One day Dr. Yeary sat me in his office after class and asked me what I was going to do after graduation, and for the first time in my life, my future seemed uncertain to me. There was no basketball to fall back on, and I was no longer a privileged student-athlete. Life after college was waiting for me, and there wasn’t much time to figure out who or how to be when we met. I shared my apprehensions with Dr. Yeary, and he encouraged me to go to graduate school, but not just any graduate school, The Medill School of Journalism at Northwestern University, arguably one of the top journalism programs in the world. I wasn’t completely sold on the idea, because quite frankly, I didn’t think I was smart enough. But something made me trust him, possibly that mustard seed of faith I had stored up over the course of my life that ultimately convinced me I was capable.
At any rate, I followed all of Dr. Yeary’s instructions. I took the GRE, applied for the program at Medill, did an in-person interview and hoped for the best. In the fall of 2009, the best came: I got into Medill! I started my program in the fall of 2010, and with the guidance of brilliant journalistic professionals and mentors like, Cheryl Owsley-Jackson and Stephen Garnett, I was equipped with the skill sets, connections, and confidence needed to jump into the professional journalism world headfirst: as a producer. Throughout my college career, I aspired to be on-camera, but because of fear and an unwillingness to face the possibility of leaving Chicago to make it happen, I relented to producing. The cool thing about God is, that even when we fail to freefall in faith, He still works things out for our good.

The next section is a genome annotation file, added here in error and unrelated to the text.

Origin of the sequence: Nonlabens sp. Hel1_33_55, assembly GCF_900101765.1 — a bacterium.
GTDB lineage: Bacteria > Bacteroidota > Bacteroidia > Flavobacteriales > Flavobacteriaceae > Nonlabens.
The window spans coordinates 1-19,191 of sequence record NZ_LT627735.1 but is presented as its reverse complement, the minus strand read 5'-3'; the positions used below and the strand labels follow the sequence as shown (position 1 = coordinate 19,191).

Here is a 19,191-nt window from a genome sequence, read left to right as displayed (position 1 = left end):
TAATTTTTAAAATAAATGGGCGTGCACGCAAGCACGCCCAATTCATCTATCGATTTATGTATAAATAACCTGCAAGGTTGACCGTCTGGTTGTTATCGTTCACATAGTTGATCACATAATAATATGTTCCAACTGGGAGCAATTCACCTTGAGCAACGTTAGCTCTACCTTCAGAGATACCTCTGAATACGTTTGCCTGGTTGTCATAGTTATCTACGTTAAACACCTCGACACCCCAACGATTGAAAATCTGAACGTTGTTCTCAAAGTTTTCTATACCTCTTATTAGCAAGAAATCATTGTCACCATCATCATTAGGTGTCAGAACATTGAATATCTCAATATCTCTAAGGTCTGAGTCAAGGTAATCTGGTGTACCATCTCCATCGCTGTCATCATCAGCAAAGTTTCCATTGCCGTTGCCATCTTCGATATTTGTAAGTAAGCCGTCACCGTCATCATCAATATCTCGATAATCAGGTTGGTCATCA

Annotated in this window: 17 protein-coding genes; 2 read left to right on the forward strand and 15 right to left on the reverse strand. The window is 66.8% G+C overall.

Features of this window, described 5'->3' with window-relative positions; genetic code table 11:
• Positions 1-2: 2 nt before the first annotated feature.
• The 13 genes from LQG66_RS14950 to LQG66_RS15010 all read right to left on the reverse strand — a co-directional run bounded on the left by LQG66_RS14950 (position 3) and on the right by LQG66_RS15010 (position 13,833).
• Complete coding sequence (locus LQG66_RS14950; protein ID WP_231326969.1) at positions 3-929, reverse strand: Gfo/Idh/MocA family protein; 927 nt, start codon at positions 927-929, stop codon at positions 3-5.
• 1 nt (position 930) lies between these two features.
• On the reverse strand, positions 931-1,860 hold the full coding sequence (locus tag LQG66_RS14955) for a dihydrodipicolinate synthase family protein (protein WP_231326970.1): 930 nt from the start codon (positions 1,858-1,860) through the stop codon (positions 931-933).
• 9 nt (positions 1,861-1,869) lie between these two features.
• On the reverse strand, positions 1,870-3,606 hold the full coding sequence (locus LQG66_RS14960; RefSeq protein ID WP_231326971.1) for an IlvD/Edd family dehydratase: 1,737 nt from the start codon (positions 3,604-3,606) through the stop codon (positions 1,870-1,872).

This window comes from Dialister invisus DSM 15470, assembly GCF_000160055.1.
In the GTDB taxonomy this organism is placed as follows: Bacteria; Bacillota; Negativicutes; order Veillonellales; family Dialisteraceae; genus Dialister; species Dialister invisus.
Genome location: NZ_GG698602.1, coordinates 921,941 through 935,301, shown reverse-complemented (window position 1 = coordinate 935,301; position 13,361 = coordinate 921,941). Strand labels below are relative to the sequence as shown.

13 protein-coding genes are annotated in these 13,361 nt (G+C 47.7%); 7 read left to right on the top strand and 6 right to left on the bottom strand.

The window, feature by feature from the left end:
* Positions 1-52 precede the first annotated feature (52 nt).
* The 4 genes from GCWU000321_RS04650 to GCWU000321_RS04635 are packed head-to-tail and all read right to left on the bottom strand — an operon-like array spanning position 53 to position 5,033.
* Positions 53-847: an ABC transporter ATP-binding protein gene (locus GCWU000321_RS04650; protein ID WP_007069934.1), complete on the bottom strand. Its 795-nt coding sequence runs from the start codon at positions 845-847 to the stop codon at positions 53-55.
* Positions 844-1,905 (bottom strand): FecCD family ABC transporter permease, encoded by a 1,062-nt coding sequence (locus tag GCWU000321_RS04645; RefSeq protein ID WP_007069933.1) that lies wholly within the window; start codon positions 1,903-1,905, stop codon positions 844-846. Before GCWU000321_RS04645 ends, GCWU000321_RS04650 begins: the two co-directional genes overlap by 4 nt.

After graduating with a Masters of Science in Broadcast Journalism at Medill in 2011, I landed my first job in the industry as an associate producer at Towers Productions in Chicago, gaining a solid docu-reality foundation and working on television series such as, “Find Our Missing” and “Parole Diaries” for TV One, along with “Mobsters” for the Biography channel.
After a brief bout with unemployment in the spring and summer of 2013, I landed my next job in Washington, DC in October of that same year, helping launch the first black daily news program in broadcast history, “News One Now.” News One Now happened out of nowhere for me, and once again, God’s divine connection set the stage. It just so happens, the showrunner who managed me during my time at Towers Productions, got the gig as executive producer of “News One Now,” and she wanted me on her team. Her name is Donna Wilson, and without her making that phone call to get me to Washington DC, I would not be the professional I’ve blossomed into.
While at “News One Now,” I wore many hats, including broadcast producing, field producing, feature producing, special programming, videography, editing, graphics supervision and correspondence work at various red carpet events, most notably, the NAACP Image Awards, the Trumpet Awards, the McDonalds 365Black Awards, Essence Festivals, The Triumph Awards and The Stellar Awards. I also covered the 2016 Republican National Convention and the 2016 Democratic National Convention.